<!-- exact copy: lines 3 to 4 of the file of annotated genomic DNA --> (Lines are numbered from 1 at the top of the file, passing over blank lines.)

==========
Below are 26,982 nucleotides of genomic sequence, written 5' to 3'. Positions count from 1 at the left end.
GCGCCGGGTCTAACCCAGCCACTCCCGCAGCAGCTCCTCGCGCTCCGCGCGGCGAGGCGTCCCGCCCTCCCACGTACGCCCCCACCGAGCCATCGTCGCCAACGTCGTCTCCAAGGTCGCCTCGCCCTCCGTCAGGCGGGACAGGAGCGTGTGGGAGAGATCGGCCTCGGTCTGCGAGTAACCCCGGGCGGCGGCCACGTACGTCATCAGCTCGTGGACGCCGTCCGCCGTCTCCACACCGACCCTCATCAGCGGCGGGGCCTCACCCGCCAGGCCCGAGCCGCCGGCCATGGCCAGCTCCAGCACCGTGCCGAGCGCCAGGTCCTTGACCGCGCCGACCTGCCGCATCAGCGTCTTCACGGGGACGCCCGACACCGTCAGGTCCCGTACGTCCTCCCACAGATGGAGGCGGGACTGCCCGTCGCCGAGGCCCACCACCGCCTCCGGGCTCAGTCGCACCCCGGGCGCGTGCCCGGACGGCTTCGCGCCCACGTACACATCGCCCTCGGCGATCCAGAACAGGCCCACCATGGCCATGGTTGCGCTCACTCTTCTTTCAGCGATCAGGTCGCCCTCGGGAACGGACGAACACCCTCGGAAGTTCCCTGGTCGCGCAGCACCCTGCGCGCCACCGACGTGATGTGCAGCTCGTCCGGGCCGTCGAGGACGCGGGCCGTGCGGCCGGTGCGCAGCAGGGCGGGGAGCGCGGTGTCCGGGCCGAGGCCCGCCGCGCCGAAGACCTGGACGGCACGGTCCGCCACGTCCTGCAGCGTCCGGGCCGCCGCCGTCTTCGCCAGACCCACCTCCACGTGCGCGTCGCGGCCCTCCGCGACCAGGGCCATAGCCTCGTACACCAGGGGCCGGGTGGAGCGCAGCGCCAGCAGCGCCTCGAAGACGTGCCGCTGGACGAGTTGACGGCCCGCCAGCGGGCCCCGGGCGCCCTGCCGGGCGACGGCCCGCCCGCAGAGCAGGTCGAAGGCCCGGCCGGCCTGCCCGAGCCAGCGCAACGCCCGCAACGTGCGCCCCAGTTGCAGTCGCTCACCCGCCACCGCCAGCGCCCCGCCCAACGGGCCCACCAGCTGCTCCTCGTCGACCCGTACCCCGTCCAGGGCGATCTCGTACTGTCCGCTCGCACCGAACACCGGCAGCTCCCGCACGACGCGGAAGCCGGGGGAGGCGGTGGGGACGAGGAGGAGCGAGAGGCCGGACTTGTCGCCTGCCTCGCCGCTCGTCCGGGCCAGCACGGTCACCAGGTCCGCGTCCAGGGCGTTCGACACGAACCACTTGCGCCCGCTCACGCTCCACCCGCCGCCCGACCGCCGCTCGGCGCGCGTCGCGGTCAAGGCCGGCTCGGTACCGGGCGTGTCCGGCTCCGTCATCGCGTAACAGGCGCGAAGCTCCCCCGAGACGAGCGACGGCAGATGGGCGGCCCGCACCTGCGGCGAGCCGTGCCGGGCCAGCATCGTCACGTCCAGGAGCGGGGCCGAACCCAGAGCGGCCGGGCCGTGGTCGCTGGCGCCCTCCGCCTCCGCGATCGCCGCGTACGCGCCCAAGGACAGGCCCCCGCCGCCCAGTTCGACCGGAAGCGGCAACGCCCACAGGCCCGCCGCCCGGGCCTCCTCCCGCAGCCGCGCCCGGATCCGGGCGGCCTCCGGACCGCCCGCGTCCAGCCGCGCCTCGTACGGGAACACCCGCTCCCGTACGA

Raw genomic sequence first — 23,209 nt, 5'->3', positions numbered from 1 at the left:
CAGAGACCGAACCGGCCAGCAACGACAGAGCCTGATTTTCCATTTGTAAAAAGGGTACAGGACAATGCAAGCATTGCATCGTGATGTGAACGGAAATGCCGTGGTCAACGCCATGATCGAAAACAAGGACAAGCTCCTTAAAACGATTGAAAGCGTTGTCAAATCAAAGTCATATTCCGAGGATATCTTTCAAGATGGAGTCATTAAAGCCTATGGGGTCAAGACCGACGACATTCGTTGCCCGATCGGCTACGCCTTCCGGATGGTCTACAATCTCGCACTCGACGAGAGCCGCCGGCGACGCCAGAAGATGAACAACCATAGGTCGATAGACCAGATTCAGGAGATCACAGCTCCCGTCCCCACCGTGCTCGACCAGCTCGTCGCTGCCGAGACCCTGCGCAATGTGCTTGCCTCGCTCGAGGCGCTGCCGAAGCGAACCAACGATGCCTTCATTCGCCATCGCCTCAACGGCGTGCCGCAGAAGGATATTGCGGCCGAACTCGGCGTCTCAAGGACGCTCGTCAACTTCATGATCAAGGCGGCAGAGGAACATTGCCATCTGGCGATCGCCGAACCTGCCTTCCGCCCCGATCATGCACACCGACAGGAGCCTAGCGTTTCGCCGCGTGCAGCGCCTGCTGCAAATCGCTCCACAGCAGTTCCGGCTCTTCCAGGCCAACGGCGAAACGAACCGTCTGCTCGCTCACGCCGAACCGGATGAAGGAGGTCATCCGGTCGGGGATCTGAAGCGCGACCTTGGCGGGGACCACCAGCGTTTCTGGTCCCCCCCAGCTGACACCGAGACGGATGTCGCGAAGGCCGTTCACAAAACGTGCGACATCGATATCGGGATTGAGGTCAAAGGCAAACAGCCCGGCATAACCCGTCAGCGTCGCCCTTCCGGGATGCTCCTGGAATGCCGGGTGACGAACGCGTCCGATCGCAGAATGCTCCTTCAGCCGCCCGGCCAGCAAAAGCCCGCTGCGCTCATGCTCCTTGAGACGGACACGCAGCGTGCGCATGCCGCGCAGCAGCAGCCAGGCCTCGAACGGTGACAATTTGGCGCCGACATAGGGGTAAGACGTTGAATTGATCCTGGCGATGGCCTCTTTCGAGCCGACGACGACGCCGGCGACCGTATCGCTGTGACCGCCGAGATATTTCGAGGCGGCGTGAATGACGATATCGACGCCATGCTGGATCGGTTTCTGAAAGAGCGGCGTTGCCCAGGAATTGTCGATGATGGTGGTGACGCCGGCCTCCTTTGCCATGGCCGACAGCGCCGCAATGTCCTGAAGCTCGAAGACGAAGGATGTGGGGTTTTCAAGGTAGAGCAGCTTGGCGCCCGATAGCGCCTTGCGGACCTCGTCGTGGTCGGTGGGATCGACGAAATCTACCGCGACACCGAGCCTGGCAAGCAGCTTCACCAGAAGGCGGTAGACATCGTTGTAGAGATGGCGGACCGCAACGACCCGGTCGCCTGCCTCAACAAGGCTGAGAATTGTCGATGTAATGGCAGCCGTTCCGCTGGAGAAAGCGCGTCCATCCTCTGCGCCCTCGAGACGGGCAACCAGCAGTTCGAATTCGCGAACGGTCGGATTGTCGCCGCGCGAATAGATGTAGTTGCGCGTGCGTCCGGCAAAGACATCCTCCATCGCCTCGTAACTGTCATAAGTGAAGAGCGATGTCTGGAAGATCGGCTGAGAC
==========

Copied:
Raw genomic sequence first — 23,209 nt, 5'->3', positions numbered from 1 at the left:
CAGAGACCGAACCGGCCAGCAACGACAGAGCCTGATTTTCCATTTGTAAAAAGGGTACAGGACAATGCAAGCATTGCATCGTGATGTGAACGGAAATGCCGTGGTCAACGCCATGATCGAAAACAAGGACAAGCTCCTTAAAACGATTGAAAGCGTTGTCAAATCAAAGTCATATTCCGAGGATATCTTTCAAGATGGAGTCATTAAAGCCTATGGGGTCAAGACCGACGACATTCGTTGCCCGATCGGCTACGCCTTCCGGATGGTCTACAATCTCGCACTCGACGAGAGCCGCCGGCGACGCCAGAAGATGAACAACCATAGGTCGATAGACCAGATTCAGGAGATCACAGCTCCCGTCCCCACCGTGCTCGACCAGCTCGTCGCTGCCGAGACCCTGCGCAATGTGCTTGCCTCGCTCGAGGCGCTGCCGAAGCGAACCAACGATGCCTTCATTCGCCATCGCCTCAACGGCGTGCCGCAGAAGGATATTGCGGCCGAACTCGGCGTCTCAAGGACGCTCGTCAACTTCATGATCAAGGCGGCAGAGGAACATTGCCATCTGGCGATCGCCGAACCTGCCTTCCGCCCCGATCATGCACACCGACAGGAGCCTAGCGTTTCGCCGCGTGCAGCGCCTGCTGCAAATCGCTCCACAGCAGTTCCGGCTCTTCCAGGCCAACGGCGAAACGAACCGTCTGCTCGCTCACGCCGAACCGGATGAAGGAGGTCATCCGGTCGGGGATCTGAAGCGCGACCTTGGCGGGGACCACCAGCGTTTCTGGTCCCCCCCAGCTGACACCGAGACGGATGTCGCGAAGGCCGTTCACAAAACGTGCGACATCGATATCGGGATTGAGGTCAAAGGCAAACAGCCCGGCATAACCCGTCAGCGTCGCCCTTCCGGGATGCTCCTGGAATGCCGGGTGACGAACGCGTCCGATCGCAGAATGCTCCTTCAGCCGCCCGGCCAGCAAAAGCCCGCTGCGCTCATGCTCCTTGAGACGGACACGCAGCGTGCGCATGCCGCGCAGCAGCAGCCAGGCCTCGAACGGTGACAATTTGGCGCCGACATAGGGGTAAGACGTTGAATTGATCCTGGCGATGGCCTCTTTCGAGCCGACGACGACGCCGGCGACCGTATCGCTGTGACCGCCGAGATATTTCGAGGCGGCGTGAATGACGATATCGACGCCATGCTGGATCGGTTTCTGAAAGAGCGGCGTTGCCCAGGAATTGTCGATGATGGTGGTGACGCCGGCCTCCTTTGCCATGGCCGACAGCGCCGCAATGTCCTGAAGCTCGAAGACGAAGGATGTGGGGTTTTCAAGGTAGAGCAGCTTGGCGCCCGATAGCGCCTTGCGGACCTCGTCGTGGTCGGTGGGATCGACGAAATCTACCGCGACACCGAGCCTGGCAAGCAGCTTCACCAGAAGGCGGTAGACATCGTTGTAGAGATGGCGGACCGCAACGACCCGGTCGCCTGCCTCAACAAGGCTGAGAATTGTCGATGTAATGGCAGCCGTTCCGCTGGAGAAAGCGCGTCCATCCTCTGCGCCCTCGAGACGGGCAACCAGCAGTTCGAATTCGCGAACGGTCGGATTGTCGCCGCGCGAATAGATGTAGTTGCGCGTGCGTCCGGCAAAGACATCCTCCATCGCCTCGTAACTGTCATAAGTGAAGAGCGATGTCTGGAAGATCGGCTGAGAC